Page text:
He further said that wearing face masks without proper protective covers will give rise to respiratory complications. “They are already out in the open with dust particles and once people wear it close to their nose they will get allergies and respiratory illnesses. Therefore adequate monitoring is required.”   

Medical points to ponder 

However, Dr. Neranjan Dissanayake, Consultant Pulmonologist at the Ratnapura Chest Hospital says that the quality of the material doesn’t matter as long as the nose and mouth are fully covered. “They could be made by a simple fabric. But prior to purchasing a mask people should check if it fits them, whether they could breathe when wearing it and whether they are allergic to the material or not. If you are using a reusable mask you should wash it with soap, dry it in the sun and wear it the second time. After all, you should be comfortable with it.”   
When asked about diluted hand sanitisers in the market, he said that alcohol is known to disrupt the toxic wall surrounding the COVID-19 virus. “Therefore we have to follow WHO guidelines when preparing hand sanitisers. If it’s too diluted then the main purpose will not be served. Therefore it will not give an adequate amount of viral clearance. On the other hand, the additives shouldn’t be harmful to the skin. Therefore chemicals and various other substances need a degree of quality control before being given out for commercial use.”   

Emerging pollutant 

However the Ministries of Environment and Health along with the Central Environmental Authority had laid out certain guidelines to dispose of waste in households where people are undergoing self-quarantine. According to the guidelines, materials such as face masks were categorised as ‘special waste’.   
This category includes waste and potentially contaminated items such as face masks, masks, gloves, handkerchiefs, tissues, sanitary pads, diapers and other materials contaminated by

Face masks made by Simply Women - an organisation empowering women

body fluids of residents. Special waste should be collected in a leak-proof yellow colour, HDPE (minimum thickness of 25 microns or 100 gauge) or LDPE (minimum thickness of 55 microns or 250 gauge) polythene bags and be kept in a secure place outside the reach of children and animals until discharge or disposal.   
In terms of disposal, special wastes should be collected in a separate vehicle. A disposal pit should be excavated on the soil to a minimum of two feet, secured with bunds around the pit. Collected waste bags shall be disposed in the pit without opening and shall have adequate amount of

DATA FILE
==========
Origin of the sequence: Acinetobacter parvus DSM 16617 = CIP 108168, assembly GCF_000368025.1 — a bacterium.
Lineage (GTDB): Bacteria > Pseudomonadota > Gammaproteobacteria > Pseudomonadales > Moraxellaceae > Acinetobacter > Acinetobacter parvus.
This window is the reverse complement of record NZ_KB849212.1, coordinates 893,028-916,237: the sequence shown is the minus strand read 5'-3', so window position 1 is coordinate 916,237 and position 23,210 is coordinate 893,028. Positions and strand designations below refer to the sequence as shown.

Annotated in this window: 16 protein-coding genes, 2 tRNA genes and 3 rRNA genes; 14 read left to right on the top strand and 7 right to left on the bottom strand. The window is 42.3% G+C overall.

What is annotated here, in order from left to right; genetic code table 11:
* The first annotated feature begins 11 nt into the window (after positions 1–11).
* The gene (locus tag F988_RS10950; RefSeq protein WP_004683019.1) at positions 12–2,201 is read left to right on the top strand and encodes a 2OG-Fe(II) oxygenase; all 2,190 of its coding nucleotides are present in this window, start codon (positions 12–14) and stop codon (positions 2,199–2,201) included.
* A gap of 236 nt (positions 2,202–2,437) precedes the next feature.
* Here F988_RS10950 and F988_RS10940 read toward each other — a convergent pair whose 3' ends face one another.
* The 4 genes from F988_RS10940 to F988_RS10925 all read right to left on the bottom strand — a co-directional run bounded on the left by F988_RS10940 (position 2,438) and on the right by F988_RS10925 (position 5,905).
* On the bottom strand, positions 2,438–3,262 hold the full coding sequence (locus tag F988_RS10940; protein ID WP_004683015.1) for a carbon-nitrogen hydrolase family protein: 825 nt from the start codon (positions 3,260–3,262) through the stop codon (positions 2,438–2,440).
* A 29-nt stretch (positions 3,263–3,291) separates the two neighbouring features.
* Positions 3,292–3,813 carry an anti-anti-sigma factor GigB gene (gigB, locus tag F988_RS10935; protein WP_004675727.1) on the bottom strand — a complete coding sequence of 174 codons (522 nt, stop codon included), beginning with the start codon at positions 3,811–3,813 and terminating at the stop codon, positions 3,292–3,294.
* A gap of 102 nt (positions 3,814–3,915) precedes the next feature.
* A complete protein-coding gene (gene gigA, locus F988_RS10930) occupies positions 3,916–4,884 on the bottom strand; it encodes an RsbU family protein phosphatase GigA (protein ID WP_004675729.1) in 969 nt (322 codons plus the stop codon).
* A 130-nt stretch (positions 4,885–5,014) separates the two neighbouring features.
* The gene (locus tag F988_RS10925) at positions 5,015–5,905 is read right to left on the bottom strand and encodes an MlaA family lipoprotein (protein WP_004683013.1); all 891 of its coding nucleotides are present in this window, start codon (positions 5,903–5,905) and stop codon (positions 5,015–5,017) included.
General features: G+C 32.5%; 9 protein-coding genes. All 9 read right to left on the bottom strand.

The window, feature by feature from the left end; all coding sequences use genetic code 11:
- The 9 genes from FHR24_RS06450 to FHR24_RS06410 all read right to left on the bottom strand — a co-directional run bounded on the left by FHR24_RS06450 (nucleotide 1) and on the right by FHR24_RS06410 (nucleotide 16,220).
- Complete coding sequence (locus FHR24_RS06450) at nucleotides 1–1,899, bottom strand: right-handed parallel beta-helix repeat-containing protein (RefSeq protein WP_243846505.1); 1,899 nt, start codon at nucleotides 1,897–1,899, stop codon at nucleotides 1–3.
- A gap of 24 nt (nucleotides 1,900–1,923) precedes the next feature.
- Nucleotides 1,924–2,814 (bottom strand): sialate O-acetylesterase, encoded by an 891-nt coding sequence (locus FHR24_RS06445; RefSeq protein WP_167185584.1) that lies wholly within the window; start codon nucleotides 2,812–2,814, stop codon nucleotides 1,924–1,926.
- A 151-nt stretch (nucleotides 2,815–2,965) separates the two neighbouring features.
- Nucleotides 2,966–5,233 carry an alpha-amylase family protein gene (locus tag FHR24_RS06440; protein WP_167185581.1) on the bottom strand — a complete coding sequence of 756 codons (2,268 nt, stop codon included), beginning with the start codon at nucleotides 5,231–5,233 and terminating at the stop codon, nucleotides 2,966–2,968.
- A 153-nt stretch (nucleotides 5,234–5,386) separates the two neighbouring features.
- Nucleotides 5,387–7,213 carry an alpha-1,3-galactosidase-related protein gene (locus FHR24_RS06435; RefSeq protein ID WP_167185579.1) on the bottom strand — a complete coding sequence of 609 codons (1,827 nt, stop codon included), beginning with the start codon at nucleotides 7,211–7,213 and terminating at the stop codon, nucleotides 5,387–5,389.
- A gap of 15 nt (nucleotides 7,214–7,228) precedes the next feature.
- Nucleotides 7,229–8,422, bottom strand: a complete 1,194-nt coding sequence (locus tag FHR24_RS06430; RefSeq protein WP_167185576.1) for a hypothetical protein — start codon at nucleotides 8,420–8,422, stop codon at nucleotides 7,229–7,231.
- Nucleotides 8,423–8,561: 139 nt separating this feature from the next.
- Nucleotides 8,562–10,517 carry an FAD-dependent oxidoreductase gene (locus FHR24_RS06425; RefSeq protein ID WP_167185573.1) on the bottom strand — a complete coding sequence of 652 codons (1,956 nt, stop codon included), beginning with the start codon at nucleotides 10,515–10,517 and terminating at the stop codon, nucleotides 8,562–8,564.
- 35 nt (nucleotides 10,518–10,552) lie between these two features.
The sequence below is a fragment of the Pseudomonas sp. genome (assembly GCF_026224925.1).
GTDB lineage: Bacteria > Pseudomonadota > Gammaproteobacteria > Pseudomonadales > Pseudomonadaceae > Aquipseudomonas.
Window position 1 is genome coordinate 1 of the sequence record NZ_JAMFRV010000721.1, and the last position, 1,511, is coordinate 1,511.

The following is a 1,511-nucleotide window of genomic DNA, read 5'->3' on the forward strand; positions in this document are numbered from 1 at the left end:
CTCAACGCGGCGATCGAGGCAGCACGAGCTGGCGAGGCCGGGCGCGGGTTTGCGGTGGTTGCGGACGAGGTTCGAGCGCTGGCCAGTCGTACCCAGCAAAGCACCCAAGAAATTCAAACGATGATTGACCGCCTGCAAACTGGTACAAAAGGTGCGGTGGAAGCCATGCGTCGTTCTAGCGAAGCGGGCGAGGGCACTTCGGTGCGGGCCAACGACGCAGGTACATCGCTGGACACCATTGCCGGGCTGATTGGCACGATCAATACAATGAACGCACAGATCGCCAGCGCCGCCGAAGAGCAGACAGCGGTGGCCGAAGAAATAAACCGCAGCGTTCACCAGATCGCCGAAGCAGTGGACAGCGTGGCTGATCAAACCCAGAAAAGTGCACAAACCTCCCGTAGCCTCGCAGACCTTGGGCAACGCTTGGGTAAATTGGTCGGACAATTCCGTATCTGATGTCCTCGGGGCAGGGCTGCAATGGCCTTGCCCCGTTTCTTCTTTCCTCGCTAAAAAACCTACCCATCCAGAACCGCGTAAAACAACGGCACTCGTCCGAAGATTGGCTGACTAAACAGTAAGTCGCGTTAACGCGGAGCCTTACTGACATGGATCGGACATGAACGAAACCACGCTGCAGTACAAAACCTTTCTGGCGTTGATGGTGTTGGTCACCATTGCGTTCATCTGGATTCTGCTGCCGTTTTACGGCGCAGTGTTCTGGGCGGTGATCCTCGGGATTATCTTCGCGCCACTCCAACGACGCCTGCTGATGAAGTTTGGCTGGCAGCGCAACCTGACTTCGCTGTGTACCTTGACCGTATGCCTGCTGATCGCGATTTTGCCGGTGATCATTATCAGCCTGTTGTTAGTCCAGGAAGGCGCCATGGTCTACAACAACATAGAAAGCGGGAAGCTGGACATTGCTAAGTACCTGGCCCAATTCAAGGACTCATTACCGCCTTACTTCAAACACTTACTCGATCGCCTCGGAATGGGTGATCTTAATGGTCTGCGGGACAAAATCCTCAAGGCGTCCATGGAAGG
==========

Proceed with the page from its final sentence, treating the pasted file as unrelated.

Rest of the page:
Mahinda

disinfectant on bags. The recommended disinfectants are 1% Sodium Hypochlorite solution, Lime powder (100g/ 1kg of waste). After disinfection, a 6-inch-thick soil layer should be placed on waste bags. The guidelines further state that all special waste should be incinerated and that it is mandatory to use thermal treatment methods for these wastes. If not the waste should be handed over to accredited clinical waste disposers for safe disposal through combustion.   
According to Mahinda Werahera, Assistant Director- Environment Pollution Control and Chemical Management at the Ministry of Mahaweli Development and Environment, in order to impose maximum fines on those who illegally dump clinical waste, the National Environment Act should be amended. “Right now its only Rs. 5,000 and it is not at all effective. Therefore we need to bring in mandatory regulations on Extended Producer Responsibility a strategy to add all environmental costs associated with a product throughout its lifecycle to the market price of that product. Therefore the manufacturer will be more responsible and it will change the dynamics in local waste management practices.”   
In no time, disposable face masks have started replacing single-use plastic waste, emerging as a key pollutant in sensitive ecosystems. According to the World Wildlife Fund (WWF), if one per cent of masks are disposed of incorrectly, it would result in 10 million masks per month dispersed in the environment. Considering the weight of each mask to be about four grams, this would entail the dispersion of over 40,000 kilograms of plastic in nature. However environmental experts claim that there’s no safe way to dispose single-use face masks. Anything that’s been specifically designed for one-time use will be thrown away to end up in a landfill or will escape into nature.   

Encouraging local manufacturing 

Therefore one of the solutions is to produce face masks from environmentally-friendly materials.  Several homegrown manufacturers were therefore empowered by small scale and large scale apparel enterprises.“I started manufacturing face masks from printed cloth at the onset of the lockdown,” said Druvi Gunasekara, a hotelier by profession.

“When we cut cloth masks we didn’t find appropriate filters. Unlike most cloth masks BISL uses an adjustable metal nose clip in our masks. BISL masks are now made with an antimicrobial treated fabric.”   

Haphazard disposal of face masks is a growing threat to the environment